Where Oil Prices Are Headed Now

I’m not sure about you, but the high gas prices are making me think hard about driving my gas guzzling SUV! The view high up is great, but I’m constantly going to the pumps and it hurts when I fill up and shell out the cash. And if you also own an SUV, I’m sure it has crossed your mind to trade in your gas- guzzler for a fuel-efficient ‘smart’ car. Hey, the view may not be as good, but it also won’t hurt you at the pumps. For example, the Mercedes smart car gets 60 miles to a gallon!

 The charts tell the story. The basis June Crude Oil on the New York Mercantile Exchange came within a whisker of breaking $60 a barrel on April 4 after trading at $59.32. Prior to this, the June contract surged to $58.70 on March 17 after trading at $41.01 back on December 28, 2004.

 But the failed technical breakout in March and April 2005 resulted in what’s known as a bearish double top on the charts. Since then the intermediate trend has reversed with the June contract. Sounds like cheaper gas is on the horizon.

 The intermediate oil price trend is bearish with successive highs failing to bounce back to previous highs and successive lows lower than previous lows. Thus, the downward “stair” pattern is clear.

 The long-term chart is bullish, but there has been and continues to be selling pressures. On December 1, 1998, the price of spot crude was trading at a mere $10.80 a barrel and SUVs were all the rage. In the six plus years since, crude prices have edged higher, but not without intermittent pullbacks.

 So, in spite of selling pressure, crude has managed to stay afloat and trend higher. The breakout at $40 was bullish and drove spot crude to above $50 by September 2004. The oil producers are happy. They can drive their massive Hummers with little regard for price.

 So, are oil prices heading lower now?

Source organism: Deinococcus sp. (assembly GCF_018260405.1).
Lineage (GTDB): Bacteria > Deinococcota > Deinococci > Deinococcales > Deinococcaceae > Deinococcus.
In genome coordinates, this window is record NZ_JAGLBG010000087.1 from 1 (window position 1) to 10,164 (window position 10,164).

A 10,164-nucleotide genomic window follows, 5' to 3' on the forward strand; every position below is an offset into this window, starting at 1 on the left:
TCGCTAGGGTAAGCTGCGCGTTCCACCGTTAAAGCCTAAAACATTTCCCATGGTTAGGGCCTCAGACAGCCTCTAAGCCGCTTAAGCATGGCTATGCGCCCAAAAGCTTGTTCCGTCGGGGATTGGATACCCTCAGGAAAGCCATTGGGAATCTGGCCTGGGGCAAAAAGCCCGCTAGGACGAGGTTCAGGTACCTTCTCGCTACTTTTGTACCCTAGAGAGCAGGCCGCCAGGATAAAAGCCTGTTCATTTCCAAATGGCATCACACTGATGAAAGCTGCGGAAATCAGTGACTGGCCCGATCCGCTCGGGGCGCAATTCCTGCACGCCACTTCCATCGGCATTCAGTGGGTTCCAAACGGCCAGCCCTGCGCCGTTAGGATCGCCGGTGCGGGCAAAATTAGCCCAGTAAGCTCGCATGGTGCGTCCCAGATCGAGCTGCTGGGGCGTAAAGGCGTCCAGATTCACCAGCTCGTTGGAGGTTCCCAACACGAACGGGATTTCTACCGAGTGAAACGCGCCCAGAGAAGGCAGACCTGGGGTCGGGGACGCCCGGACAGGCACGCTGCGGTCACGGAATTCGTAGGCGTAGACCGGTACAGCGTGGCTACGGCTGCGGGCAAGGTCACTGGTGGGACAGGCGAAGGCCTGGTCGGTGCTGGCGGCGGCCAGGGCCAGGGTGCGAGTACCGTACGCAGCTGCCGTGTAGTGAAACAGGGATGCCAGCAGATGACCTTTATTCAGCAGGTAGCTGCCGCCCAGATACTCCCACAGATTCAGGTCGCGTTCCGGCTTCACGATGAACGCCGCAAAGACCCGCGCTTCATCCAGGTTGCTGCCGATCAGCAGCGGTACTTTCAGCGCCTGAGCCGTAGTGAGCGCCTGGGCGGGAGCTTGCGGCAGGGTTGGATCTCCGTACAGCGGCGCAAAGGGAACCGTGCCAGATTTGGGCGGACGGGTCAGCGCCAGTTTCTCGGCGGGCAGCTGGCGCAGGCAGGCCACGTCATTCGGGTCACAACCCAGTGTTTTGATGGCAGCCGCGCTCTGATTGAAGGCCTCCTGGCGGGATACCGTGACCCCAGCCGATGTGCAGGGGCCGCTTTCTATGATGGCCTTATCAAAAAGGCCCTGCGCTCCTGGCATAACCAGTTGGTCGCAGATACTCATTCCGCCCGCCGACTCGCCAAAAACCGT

The charts say, “yes,” unless we see some buying support resurface in the market. Spot crude just broke below its key 20- day moving average at $51.25 as well as its 50-day moving average at $52.96. Now hovering at around its longer-term 200-day moving average of $48.68, a strong move downwards could see crude lose steam and move towards the key $40 support level.

 The current selling pressure is driven by remarks from oil cartel OPEC that it is optimistic towards the supply side of the economic equation, saying prices would drift lower from the key $50 threshold. OPEC feels its current production, which is already near capacity, will provide ample supply throughout 2005. But, do you believe OPEC? Maybe it’s just softening the blow!

 Oil prices are prone to uncontrollable shocks such as terrorism. Moreover, China, a growing industrial giant and the world’s second largest burner of oil after the United States, has seen superlative economic growth. But, according to the Paris-based International Energy Agency, the demand for oil fell to 4.5% in the first quarter of 2005 versus a whopping 19.5% the comparative year. Is this an aberration, or is China’s massive industrial juggernaut destined for a fall? Only time will tell.

 SUV drivers shouldn’t get too excited. The crude market is oversold and could bounce back. But, keep in mind the current market sentiment and trend towards crude is bearish. Don’t bet against the trend!